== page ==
Besides the fact that the book is well-written, it’s also historically relevant. It chronicles the nascent and developing abolition movement in Canada, the United States, and England. It documents (fictionally) the foundation of the country of Sierra Leone, thought of as a refuge for freed slaves. It puts context around a period of history that has many myths built around it.

And these idiots want to ban the book because they don’t like the title:

“We struggle for a long time to let the word ‘nigger’ disappear from Dutch language and now you set up your Book of Negroes! A real shame!” Groenberg’s group plans to burn the book on June 22 just over a week before July 1 — which marks the abolition of slavery in the Netherlands.

This is the same mindset of people who would ban the book ‘Moby Dick’ because children would see a naughty word. First off, The Book of Negroes is an actual physical document, from which the novel gets its name. The title is not incidental – it references both the historical document and the people who are the focus of the story. Slavery abolition is the entire purpose of the novel, and to have an anti-slavery body object based on something like a naughty word in the title, one has to wonder whether they’ve actually read the damn book.

But of course, banning a book doesn’t prevent people from reading it. Especially in this day of instantaneous transfer of information, burning a book is simply raising a flag that says “We are ignorant” and “We are out of touch with reality” at the same time. If people in the Netherlands wanted to find a copy of TBoN, they could simply go to Amazon or any number of other online bookstores. Banning the book is therefore futile. Burning the book may have some kind of psychological satisfaction for the protesting group, but it is an outmoded and meaningless gesture.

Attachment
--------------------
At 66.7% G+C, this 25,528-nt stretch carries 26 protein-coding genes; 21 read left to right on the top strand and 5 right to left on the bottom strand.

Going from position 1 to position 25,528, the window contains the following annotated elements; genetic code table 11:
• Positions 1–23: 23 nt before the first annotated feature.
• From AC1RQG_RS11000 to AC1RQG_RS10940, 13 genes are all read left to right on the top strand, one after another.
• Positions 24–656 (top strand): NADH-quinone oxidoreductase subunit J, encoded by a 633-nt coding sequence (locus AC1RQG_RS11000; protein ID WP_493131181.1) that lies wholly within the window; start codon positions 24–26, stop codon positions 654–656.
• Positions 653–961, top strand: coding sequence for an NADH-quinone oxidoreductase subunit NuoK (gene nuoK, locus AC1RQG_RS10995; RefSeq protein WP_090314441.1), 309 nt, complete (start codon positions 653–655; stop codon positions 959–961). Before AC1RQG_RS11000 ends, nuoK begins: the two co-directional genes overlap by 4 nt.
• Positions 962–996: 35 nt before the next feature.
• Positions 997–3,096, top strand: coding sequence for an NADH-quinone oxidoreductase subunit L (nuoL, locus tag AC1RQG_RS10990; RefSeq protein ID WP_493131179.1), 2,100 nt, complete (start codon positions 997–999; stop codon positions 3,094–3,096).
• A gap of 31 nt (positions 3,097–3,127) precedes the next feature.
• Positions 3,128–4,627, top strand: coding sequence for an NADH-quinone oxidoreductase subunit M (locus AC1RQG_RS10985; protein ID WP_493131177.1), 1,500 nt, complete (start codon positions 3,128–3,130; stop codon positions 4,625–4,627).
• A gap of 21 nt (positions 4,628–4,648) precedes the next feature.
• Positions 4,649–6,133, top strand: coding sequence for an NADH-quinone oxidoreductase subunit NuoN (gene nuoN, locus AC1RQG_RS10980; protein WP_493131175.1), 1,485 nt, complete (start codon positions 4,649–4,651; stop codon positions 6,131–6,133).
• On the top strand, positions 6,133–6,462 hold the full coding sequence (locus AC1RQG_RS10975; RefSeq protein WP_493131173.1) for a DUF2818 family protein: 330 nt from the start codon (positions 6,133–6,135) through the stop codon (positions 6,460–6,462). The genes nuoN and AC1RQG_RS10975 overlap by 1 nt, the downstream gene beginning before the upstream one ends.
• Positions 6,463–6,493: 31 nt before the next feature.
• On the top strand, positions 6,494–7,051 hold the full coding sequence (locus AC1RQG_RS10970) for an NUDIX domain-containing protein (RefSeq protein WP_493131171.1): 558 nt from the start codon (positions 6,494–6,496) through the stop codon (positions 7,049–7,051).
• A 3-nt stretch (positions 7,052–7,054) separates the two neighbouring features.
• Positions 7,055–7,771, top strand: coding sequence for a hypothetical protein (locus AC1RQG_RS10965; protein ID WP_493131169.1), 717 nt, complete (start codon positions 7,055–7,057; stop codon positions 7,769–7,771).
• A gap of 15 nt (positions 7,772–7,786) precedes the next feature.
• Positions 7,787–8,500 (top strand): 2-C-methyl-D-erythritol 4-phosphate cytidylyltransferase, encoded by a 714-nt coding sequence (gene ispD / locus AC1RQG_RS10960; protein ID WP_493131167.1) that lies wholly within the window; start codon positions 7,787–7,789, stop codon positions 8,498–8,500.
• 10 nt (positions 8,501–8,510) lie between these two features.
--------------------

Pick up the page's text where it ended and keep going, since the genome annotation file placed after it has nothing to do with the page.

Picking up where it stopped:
Book bans also draw attention to the work in question. In this particular case, I have to confess I’m sort of glad for that. People should read this book, if for no other reason than the fact that it’s excellent. And while I can sympathize with those who don’t want to see racism spread through their country, objections to racist language should be based on fact and reason, not knee-jerk reactions based on poor understanding of language.

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Guilty of hate speech; guilty of crime?

For all my bluster and polemic, I am tormented by a fundamental uncertainty when it comes to hate speech laws. My position on hate speech is unequivocal – I am against it. Spreading hate is abhorrent, and its effects tend to move beyond the words themselves. I am particularly aware of the fact that anti-gay hate speech is part of what is considered civilized discourse in this part of the world, and that the prevailing anti-gay attitude is resulting in serious and often deadly consequences for gay people.

The situation is much worse in Africa:

The South African ambassador to Uganda, a former columnist for South Africa’s Sunday Sun paper, has been found guilty of hate speech for an anti-gay article. South Africa’s Equality Court fined Jon Qwelane $14,450 (£8,920) and ordered him to apologise for promoting hatred in the column published in 2008.

Regular readers will need no reminding about how serious the problems for gay people are in Uganda. Anti-gay hatred has reached the level where people are attempting to pass legislation that would make being gay a jailable offense, with bonus death penalty for ‘repeat offenders’. This is the level where simple hatred has gone beyond privately-held beliefs and entered into the realm of bigotry with the force of law behind it.

However, I am still conflicted over the outcome of this story. The issue with criminalizing speech – any speech – is that it tends to slowly creep toward criminalizing unpopular speech under the guise of labeling it ‘hate’. Many people would label the kind of vociferous criticism of religion that appears on this and other atheist websites as ‘hateful’. Much of this comes from a fundamental misunderstanding of the word ‘hate’, some of it comes from the inability to separate a criticism of ideas from a criticism of those that hold those ideas, and some of it is the knee-jerk reaction that happens whenever religious is lampooned.